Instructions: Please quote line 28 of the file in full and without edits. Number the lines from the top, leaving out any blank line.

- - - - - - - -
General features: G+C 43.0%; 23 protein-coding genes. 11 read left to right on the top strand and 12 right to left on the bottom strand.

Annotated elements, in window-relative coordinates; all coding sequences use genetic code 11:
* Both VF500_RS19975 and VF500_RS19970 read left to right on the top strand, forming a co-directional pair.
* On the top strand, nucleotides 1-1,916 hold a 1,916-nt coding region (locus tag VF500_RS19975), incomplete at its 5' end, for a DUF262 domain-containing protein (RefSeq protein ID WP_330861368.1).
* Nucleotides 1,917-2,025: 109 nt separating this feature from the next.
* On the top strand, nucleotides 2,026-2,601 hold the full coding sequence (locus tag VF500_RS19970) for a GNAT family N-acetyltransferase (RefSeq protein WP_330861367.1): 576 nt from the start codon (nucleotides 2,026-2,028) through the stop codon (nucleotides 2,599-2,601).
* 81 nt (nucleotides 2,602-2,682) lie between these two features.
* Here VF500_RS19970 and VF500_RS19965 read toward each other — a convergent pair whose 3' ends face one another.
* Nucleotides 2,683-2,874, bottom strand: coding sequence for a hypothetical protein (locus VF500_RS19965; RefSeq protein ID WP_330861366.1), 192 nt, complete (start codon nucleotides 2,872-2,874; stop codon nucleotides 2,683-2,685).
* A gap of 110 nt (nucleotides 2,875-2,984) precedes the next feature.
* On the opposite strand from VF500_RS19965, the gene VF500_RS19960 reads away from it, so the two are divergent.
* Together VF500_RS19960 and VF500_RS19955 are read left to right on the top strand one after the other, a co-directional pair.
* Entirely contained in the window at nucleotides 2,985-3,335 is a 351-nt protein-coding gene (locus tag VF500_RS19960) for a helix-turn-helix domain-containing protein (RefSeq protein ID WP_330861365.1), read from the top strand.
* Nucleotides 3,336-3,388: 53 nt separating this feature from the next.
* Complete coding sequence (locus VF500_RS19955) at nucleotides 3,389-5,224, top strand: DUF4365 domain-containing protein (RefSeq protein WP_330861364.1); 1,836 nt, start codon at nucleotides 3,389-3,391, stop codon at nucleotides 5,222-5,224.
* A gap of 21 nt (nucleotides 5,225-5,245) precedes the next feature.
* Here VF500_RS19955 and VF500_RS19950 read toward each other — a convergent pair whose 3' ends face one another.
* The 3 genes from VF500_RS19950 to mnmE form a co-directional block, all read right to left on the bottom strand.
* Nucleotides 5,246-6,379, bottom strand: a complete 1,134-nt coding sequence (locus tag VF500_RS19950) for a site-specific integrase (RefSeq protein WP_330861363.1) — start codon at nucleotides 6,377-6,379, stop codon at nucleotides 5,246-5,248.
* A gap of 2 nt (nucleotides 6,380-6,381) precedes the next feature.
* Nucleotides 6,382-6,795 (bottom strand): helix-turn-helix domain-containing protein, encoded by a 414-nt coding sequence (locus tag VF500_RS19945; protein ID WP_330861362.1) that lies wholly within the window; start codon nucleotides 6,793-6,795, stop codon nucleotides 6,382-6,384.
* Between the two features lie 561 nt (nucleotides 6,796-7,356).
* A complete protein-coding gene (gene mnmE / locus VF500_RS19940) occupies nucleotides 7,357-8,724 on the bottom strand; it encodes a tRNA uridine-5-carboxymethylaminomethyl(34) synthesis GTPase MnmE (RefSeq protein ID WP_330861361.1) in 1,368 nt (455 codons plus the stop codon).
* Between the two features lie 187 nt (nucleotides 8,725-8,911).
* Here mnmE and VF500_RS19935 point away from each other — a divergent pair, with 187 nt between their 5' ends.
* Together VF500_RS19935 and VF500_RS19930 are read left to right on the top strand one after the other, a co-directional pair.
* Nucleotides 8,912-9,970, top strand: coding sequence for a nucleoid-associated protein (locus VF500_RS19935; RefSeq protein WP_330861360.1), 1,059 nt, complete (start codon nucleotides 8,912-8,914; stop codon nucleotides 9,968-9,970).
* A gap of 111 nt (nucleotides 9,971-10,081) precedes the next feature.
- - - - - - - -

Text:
* A gap of 111 nt (nucleotides 9,971-10,081) precedes the next feature.